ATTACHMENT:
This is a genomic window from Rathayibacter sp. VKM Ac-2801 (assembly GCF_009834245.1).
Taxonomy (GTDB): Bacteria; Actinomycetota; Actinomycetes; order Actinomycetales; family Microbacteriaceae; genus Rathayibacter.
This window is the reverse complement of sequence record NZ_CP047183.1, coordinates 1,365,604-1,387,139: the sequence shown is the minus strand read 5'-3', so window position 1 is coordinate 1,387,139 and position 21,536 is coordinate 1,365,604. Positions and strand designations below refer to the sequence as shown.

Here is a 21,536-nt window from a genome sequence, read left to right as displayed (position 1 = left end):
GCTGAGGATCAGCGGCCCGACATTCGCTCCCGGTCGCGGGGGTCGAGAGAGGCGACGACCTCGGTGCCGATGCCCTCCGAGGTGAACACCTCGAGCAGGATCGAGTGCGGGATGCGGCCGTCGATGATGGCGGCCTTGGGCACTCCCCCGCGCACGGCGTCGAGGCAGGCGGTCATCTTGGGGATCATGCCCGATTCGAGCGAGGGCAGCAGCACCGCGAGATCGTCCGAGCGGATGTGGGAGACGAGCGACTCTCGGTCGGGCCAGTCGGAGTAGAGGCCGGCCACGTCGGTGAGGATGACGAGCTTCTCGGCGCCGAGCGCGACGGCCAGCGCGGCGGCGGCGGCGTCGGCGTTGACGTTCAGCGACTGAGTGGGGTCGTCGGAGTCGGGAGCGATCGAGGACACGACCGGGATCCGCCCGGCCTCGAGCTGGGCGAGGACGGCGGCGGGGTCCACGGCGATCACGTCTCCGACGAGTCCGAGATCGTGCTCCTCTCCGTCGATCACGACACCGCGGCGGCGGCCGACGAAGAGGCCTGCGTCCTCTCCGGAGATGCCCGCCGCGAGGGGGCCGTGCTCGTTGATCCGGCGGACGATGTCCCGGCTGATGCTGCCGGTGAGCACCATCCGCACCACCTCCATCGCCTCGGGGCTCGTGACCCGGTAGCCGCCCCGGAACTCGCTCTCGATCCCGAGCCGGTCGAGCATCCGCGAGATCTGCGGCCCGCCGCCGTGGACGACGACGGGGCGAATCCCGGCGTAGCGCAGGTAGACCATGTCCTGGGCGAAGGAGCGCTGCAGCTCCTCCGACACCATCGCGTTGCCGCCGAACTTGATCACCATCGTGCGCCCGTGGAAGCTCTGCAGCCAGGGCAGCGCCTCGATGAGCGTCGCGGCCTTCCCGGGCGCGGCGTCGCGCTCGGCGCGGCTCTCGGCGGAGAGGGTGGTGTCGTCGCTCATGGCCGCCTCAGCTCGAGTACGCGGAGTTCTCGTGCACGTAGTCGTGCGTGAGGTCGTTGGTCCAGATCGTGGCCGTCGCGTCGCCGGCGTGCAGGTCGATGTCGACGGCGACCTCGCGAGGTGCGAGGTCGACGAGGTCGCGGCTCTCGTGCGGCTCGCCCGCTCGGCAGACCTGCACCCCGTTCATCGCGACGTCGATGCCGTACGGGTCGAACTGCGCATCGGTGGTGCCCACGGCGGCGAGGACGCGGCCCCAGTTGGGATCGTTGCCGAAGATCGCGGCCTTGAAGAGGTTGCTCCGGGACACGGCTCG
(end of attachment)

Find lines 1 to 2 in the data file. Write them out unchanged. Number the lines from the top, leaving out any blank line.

This is a genomic window from Rathayibacter sp. VKM Ac-2801 (assembly GCF_009834245.1).
Taxonomy (GTDB): Bacteria; Actinomycetota; Actinomycetes; order Actinomycetales; family Microbacteriaceae; genus Rathayibacter.